Report: Hawaiian Sunblock – Solar Facing Unexpected Barriers Despite Low Cost

Date: 26 Jul 2012 | posted in: Energy, Energy Self Reliant States | 10 Facebooktwitterredditmail

First in the U.S., Hawaii residents and businesses can install solar power – without incentives – for less than the cost of grid electricity.  But as local Earthjustice lawyer Isaac Moriwake notes, “the gates of heaven do not open just because solar is cheap.”  Instead, a number of unexpected barriers have kept the solar market from to its full potential or growing as quickly as it might.  ILSR’s new report, Hawaiian Sunblock: Solar Facing Unexpected Barriers Despite Low Cost, explores these barriers and how Hawaii’s experience might provide valuable lessons as the cost of solar makes it competitive across the country.

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Executive Summary

An island state reliant on imported oil for 83% of its electricity generation, Hawaii has become the pioneer for solar grid parity in the United States.  It had an early commitment to solar power in the name of energy independence and state energy mandates and incentives encouraged the development of more solar power.

A rapid rise in the price oil and a rapid decline in the cost of solar have suddenly removed the economic barrier to solar, but like a receding tide, it has also uncovered unexpected and previously hidden barriers.

Solar is Profitable

With abundant sunshine and falling solar costs, solar power in Hawaii can pay back in a remarkably short time.  Since 2010, electricity from solar has cost less than electricity from the utility, with the gap steadily growing.  Without any incentives, an investment in a residential solar project pays back in just 10 years while adding significant value to the property.  Adding in federal and state tax credits reduces that payback period to 5 years.  Payback periods for commercial solar are even better, thanks in part to federal accelerated depreciation.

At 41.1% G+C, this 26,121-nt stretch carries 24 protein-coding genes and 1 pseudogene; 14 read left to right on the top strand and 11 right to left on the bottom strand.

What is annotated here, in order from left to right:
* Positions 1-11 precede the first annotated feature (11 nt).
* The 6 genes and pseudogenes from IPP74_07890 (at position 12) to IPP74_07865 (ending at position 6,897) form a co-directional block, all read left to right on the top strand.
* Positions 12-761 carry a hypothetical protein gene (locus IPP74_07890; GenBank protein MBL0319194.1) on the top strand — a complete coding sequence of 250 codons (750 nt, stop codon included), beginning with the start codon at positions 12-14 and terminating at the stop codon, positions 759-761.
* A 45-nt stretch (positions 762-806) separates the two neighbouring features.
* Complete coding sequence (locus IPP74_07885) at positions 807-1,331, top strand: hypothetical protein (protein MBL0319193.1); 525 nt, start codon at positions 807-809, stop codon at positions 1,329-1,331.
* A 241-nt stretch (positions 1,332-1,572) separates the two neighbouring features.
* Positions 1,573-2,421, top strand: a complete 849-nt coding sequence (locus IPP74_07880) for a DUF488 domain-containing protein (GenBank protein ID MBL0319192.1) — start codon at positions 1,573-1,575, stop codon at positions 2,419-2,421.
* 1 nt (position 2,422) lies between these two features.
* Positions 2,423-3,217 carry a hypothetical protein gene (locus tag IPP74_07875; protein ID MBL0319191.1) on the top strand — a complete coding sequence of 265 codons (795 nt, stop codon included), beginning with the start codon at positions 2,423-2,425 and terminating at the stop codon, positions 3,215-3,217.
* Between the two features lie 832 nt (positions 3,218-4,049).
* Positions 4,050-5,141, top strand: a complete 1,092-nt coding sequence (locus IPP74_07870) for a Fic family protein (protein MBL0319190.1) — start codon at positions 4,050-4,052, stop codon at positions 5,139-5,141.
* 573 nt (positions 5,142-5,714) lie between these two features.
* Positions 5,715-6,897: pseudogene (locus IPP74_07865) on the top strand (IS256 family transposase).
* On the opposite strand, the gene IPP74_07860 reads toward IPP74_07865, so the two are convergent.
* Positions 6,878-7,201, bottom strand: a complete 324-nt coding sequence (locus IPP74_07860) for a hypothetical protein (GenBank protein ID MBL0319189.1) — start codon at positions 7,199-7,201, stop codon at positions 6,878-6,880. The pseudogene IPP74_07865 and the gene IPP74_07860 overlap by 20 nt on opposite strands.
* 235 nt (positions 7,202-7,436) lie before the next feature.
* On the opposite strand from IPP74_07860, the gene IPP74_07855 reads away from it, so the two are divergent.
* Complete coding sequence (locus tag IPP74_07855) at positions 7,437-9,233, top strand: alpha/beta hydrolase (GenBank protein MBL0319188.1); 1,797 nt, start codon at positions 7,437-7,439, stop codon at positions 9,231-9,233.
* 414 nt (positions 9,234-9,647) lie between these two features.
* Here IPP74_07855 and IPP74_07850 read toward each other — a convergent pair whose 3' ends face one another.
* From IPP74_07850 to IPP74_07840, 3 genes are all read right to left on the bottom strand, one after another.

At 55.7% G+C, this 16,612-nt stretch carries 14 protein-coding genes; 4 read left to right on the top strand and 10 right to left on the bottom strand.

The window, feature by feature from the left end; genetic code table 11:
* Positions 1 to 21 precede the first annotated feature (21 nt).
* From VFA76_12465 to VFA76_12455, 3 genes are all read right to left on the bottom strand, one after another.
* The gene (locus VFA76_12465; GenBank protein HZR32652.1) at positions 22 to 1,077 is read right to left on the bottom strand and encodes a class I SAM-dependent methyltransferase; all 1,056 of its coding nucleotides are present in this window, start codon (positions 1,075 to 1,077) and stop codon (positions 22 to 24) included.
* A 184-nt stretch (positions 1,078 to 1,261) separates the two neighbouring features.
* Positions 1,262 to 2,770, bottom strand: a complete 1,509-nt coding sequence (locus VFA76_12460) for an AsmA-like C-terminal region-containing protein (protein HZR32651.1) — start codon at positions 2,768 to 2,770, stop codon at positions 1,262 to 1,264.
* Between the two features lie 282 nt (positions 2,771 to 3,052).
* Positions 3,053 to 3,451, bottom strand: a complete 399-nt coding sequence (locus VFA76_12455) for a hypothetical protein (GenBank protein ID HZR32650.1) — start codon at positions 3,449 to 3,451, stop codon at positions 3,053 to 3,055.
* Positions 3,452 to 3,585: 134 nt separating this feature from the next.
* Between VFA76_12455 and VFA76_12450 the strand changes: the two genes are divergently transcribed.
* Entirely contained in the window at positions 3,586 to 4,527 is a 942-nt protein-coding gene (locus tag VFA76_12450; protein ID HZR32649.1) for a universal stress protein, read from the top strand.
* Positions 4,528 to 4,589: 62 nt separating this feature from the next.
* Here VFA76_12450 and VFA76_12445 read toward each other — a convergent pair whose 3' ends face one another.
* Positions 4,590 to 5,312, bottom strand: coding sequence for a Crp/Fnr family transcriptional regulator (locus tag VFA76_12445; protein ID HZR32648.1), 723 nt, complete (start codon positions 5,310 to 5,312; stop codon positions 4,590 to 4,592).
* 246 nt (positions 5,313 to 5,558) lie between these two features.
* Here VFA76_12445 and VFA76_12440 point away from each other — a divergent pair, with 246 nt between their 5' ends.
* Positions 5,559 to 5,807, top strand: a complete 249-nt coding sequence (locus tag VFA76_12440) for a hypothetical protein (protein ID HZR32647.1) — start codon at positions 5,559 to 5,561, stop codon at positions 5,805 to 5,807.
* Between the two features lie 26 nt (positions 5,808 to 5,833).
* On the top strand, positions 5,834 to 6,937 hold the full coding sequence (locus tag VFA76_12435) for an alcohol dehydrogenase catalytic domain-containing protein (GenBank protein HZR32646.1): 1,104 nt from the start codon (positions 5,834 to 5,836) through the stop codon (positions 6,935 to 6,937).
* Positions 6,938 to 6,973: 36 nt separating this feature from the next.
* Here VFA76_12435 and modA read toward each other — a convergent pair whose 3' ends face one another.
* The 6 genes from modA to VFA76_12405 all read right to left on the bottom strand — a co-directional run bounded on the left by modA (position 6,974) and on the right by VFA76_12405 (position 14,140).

Solar is Growing Rapidly

A combination of economics and policy has led to a surge in solar installations.  Installed capacity in Hawaii rose from 25 megawatts (MW) in 2009 to over 85 MW in 2011, and forecast to reach nearly 150 MW by the end of 2012.

Limits to Solar Growth

Although the economics of solar suggest no end to its potential, there are a number of logistical and technical limitations that have become a concern:

  • Wiring and interconnection costs have meant unexpected costs for one-quarter of homeowners, for electrical upgrades, and nearly 90% of commercial solar projects, for interconnection studies.
  • Local government lacks the capacity to efficiently process a surge in permit applications to install solar.
  • Utilities have introduced two stumbling blocks for solar:
    • The “15% rule” limits distributed solar from providing more than 15% of electricity on local electric power lines based on somewhat arbitrary safety margins, requiring many  potential producers to face the specter of a time-consuming and expensive interconnection study, and
    • “Curtailment,” a situation where the utility will turn off a solar array in the name of grid stability and refuse to pay for electricity generated.
  • State incentives have to adjust to the rapidly changing prices for solar and grid electricity to avoid being unnecessarily generous to solar power producers.

Hawaii Blazes the Trail

Hawaii may be first, but in the next decade 100 million Americans will live in metropolitan areas reaching solar grid parity.  The lessons from Hawaii will provide useful context for policy makers from San Diego to New York City to Phoenix.  Will cheap solar open the floodgates or will poor policies and reluctant utilities hold it back?  The Aloha State may provide the answers.

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John Farrell
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John Farrell

John Farrell directs the Energy Democracy initiative at the Institute for Local Self-Reliance and he develops tools that allow communities to take charge of their energy future, and pursue the maximum economic benefits of the transition to 100% renewable power.

John Farrell
Follow John Farrell:
John Farrell directs the Energy Democracy initiative at the Institute for Local Self-Reliance and he develops tools that allow communities to take charge of their energy future, and pursue the maximum economic benefits of the transition to 100% renewable power.

10 Responses

  1. JoeJoe
    | Reply

    They likely need to implement an inverter tech spec that allows the grid operators to tune the output of the systems using something like ripple control. That should be enough to allow a much higher penetration than 25%. Frankly, I’m not too worried. This is something that needs to be worked on but it’s safe to say that people are going to vote to have the barriers broken down. This is the sort of growing pain we want to see.